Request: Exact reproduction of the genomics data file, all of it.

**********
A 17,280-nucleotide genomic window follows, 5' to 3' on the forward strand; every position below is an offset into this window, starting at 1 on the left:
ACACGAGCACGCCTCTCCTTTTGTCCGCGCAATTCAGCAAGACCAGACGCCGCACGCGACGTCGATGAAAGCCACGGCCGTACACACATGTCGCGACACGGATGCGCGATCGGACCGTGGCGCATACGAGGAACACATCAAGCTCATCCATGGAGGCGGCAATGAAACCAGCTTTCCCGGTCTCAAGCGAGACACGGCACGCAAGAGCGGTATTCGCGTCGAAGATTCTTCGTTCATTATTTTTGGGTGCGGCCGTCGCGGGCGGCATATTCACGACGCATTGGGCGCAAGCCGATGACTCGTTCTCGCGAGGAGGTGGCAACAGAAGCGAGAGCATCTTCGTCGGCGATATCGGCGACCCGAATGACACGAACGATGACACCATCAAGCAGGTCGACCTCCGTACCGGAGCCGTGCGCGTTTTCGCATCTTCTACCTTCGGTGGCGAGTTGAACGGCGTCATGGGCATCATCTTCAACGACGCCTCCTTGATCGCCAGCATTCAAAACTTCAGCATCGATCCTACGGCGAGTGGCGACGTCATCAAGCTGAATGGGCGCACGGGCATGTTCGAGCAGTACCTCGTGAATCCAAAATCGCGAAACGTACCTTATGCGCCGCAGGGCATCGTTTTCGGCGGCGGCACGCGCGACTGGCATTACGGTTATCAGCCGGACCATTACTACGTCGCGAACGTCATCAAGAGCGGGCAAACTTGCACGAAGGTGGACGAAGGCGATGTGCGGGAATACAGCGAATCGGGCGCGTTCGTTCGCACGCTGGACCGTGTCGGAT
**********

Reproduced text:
A 17,280-nucleotide genomic window follows, 5' to 3' on the forward strand; every position below is an offset into this window, starting at 1 on the left:
ACACGAGCACGCCTCTCCTTTTGTCCGCGCAATTCAGCAAGACCAGACGCCGCACGCGACGTCGATGAAAGCCACGGCCGTACACACATGTCGCGACACGGATGCGCGATCGGACCGTGGCGCATACGAGGAACACATCAAGCTCATCCATGGAGGCGGCAATGAAACCAGCTTTCCCGGTCTCAAGCGAGACACGGCACGCAAGAGCGGTATTCGCGTCGAAGATTCTTCGTTCATTATTTTTGGGTGCGGCCGTCGCGGGCGGCATATTCACGACGCATTGGGCGCAAGCCGATGACTCGTTCTCGCGAGGAGGTGGCAACAGAAGCGAGAGCATCTTCGTCGGCGATATCGGCGACCCGAATGACACGAACGATGACACCATCAAGCAGGTCGACCTCCGTACCGGAGCCGTGCGCGTTTTCGCATCTTCTACCTTCGGTGGCGAGTTGAACGGCGTCATGGGCATCATCTTCAACGACGCCTCCTTGATCGCCAGCATTCAAAACTTCAGCATCGATCCTACGGCGAGTGGCGACGTCATCAAGCTGAATGGGCGCACGGGCATGTTCGAGCAGTACCTCGTGAATCCAAAATCGCGAAACGTACCTTATGCGCCGCAGGGCATCGTTTTCGGCGGCGGCACGCGCGACTGGCATTACGGTTATCAGCCGGACCATTACTACGTCGCGAACGTCATCAAGAGCGGGCAAACTTGCACGAAGGTGGACGAAGGCGATGTGCGGGAATACAGCGAATCGGGCGCGTTCGTTCGCACGCTGGACCGTGTCGGAT